“Remembering John Lennon”


This past Saturday marked the thirty second anniversary of the tragic death of former Beatle John Lennon who was slain by a deranged fan outside his home at the Dakota Apartments in New York City. It’s hard to believe  he’s been gone so long. 
Lennon, renowned musician, artist and peace activist, was returning home from a recording studio where he and Yoko had been putting finishing touches on a new album “Double fantasy” his first new release in nearly five years. His death was a tragic loss for us all.
His death like that of John Kennedy is one of those moments  in time where you remember exactly where and what you were doing when you heard the news. I was at home that fateful Monday night, 12/8/1980, watching the New England Patriots and Miami Dolphins on Monday Night Football, when Howard Cosell suddenly interrupted the play by play regular broadcast and somberly informed viewers of Lennon’s death. Ironically on another Monday night six years before, Lennon surprised Cosell  by joining him in the broadcast booth where they engaged in an impromptu interview. It was a very fun-filled exchange. This time however what Cosell had to say was tragically shocking.
I couldn’t believe my ears. I remember thinking that they had to be wrong, John couldn’t be dead, and frantically began changing channels looking for more news on Lennon. I soon found a special report with live coverage from New York.  A large crowd had already gathered outside the Dakota and was growing by the minute. Stunned fans stood in the chilly night air, some were singing Lennon songs others simply huddled together, stunned in disbelief, tears flowed freely. At home I too was stunned and crying as well.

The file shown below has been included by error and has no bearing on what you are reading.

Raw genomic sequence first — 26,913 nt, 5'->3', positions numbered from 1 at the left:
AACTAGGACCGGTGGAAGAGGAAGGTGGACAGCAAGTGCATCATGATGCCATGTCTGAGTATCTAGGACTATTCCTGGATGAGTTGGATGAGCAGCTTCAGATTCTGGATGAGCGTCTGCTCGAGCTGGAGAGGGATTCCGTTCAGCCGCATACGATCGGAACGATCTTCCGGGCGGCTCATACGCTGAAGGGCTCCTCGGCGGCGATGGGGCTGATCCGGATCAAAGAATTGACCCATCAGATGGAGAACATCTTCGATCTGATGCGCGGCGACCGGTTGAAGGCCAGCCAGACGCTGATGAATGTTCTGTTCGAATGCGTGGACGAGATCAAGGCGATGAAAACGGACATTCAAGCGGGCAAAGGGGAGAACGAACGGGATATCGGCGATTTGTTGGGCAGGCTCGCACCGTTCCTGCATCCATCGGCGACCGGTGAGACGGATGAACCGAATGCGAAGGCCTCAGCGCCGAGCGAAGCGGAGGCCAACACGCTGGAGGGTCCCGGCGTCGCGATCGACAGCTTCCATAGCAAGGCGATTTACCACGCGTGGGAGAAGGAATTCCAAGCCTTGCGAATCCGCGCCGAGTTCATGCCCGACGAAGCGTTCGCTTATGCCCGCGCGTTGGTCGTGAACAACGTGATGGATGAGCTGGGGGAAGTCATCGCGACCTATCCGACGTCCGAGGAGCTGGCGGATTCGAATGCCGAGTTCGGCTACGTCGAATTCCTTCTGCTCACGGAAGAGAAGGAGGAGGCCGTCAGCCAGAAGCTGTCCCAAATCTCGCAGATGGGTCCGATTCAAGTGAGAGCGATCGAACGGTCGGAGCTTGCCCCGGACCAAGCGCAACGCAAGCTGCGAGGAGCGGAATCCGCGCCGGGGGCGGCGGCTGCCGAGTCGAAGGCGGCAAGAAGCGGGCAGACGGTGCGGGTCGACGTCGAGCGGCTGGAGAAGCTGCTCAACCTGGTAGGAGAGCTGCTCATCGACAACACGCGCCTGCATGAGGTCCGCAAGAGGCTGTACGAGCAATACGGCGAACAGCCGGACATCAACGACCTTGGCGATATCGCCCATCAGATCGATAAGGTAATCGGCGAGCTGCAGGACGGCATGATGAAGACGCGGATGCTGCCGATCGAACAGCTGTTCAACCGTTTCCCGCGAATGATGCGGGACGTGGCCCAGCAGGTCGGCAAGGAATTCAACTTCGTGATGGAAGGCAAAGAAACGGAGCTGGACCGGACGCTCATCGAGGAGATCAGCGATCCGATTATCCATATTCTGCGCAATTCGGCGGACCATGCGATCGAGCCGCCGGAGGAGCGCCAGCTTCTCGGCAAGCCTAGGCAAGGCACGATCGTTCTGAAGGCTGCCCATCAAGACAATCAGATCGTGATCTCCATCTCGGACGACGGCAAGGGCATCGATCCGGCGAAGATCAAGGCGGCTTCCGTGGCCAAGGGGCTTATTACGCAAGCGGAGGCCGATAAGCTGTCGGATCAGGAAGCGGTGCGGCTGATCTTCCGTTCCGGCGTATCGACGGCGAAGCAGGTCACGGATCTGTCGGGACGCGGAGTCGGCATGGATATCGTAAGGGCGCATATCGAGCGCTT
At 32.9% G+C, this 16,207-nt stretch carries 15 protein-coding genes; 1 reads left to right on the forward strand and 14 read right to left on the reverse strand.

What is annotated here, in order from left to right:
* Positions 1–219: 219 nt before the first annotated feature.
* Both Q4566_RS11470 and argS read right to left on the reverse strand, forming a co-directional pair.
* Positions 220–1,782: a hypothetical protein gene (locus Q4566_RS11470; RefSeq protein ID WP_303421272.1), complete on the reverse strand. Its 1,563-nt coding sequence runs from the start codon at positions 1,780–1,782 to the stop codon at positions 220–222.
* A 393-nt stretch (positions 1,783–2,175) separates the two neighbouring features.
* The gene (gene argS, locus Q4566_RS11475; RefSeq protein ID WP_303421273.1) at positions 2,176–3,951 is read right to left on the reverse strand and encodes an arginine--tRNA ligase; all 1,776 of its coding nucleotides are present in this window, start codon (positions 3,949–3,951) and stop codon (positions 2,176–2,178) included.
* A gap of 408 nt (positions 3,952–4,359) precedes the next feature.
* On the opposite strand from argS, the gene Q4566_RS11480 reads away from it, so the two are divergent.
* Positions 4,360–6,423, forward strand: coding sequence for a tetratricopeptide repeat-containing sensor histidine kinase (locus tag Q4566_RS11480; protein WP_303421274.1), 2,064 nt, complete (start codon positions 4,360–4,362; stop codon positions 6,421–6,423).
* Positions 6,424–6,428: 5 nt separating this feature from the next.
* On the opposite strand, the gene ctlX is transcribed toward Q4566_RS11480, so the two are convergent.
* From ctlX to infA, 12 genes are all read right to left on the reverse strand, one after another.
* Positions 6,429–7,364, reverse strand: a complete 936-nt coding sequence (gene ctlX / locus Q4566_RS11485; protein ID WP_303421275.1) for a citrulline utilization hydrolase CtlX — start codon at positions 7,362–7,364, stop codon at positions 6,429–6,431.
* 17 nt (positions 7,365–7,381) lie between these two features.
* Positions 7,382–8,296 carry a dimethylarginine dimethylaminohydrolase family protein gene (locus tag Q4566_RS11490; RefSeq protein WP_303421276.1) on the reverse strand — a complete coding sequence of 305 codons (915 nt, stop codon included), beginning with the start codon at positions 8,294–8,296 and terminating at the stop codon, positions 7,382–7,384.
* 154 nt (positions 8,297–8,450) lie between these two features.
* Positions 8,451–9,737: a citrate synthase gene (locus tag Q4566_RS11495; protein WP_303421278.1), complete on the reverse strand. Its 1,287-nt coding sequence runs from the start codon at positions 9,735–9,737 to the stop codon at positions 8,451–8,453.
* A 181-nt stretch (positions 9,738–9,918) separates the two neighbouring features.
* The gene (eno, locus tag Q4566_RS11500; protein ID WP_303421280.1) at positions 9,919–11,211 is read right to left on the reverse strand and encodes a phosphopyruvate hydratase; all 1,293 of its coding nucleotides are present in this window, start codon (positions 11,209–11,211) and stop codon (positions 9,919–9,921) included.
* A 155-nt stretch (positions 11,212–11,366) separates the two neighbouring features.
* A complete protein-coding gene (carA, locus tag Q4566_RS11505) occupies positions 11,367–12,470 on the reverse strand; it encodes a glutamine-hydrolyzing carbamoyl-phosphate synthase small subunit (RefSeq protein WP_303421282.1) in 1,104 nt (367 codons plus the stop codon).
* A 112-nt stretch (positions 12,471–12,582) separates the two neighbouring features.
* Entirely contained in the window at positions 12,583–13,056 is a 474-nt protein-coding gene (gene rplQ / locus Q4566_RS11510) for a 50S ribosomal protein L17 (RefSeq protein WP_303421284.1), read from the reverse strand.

The next day the airwaves were deluged with coverage of Lennon’s death. I still couldn’t believe it. Lennon  was and still is my favorite Beatle. His music with the Beatles and in his solo career had a profound influence on my life. As a young man many of my views and beliefs about love and life were a result of his music. His final album, ‘Double Fantasy” was Lennon reborn, It was a work of art, filled with songs about hope, truth, love and respect. I can’t help but wonder what direction his music would have taken had he been given the opportunity. Always a visionary Lennon appeared to be on a new life path. Sadly that life, cut short  by a crazed gunman, depriving the world of a much needed ray of light in a dark and dreary world.
The response to Lennon’s death was incredible, a shot heard round the world.  I remember hearing the reactions of George and Ringo and was touched by their response. Later in the day I was thoroughly disgusted when I saw a very brief interview with Paul McCartney, in London. Reporters had caught up with him outside Abbey Road Studios and asked for his reaction  on the death of his friend and Beatles writing collaborator. Mc Cartney, looking a bit bored or perhaps stoned, made an off-handed remarked to the reporter while chomping his gum, and disappeared quickly into the studio. I can still hear his crude statement as if he said it only a moment ago.  “Yeah, it’s a drag isn’t it.”   A drag? That’s it? John Lennon gunned down on the streets of New York and it’s a drag? Yep good old Sir Paul, what an ass! He was always my least favorite Beatle, his reaction just sealed the deal.
My son John was only two when Lennon was killed. By the time he was six he’d been inundated with Beatles and John Lennon music. He knew all about the Beatles.

“John Lennon or my good buddy Tim back in the day”

One afternoon in the summer of 84, my son and I were driving in my VW to my parent’s  home in Azusa when I spotted Tim Ryan, a friend of mine, walking along the highway. I quickly pulled over and offered him a ride. We drove him to a friend’s house in Azusa. The entire time John sat in the backseat and didn’t say a word, he just kept looking at Tim. After we dropped him off and were driving away John, in awe, said to me,” I didn’t know John Lennon was your friend.”   I thought about it for a moment and realized that Tim, with his long hair, round, wire rim glasses and hawk nose did bear a striking resemblance to John Lennon. My son actually thought he was really Lennon. I remember telling him “Yep, John Lennon and I are good friends.”  And I hadn’t lied to him Lennon was a good friend and though I never met him I knew him just the same. For several years John would tell the story about the time we gave my good friend John Lennon a ride. It was priceless.

Imagine…

JS

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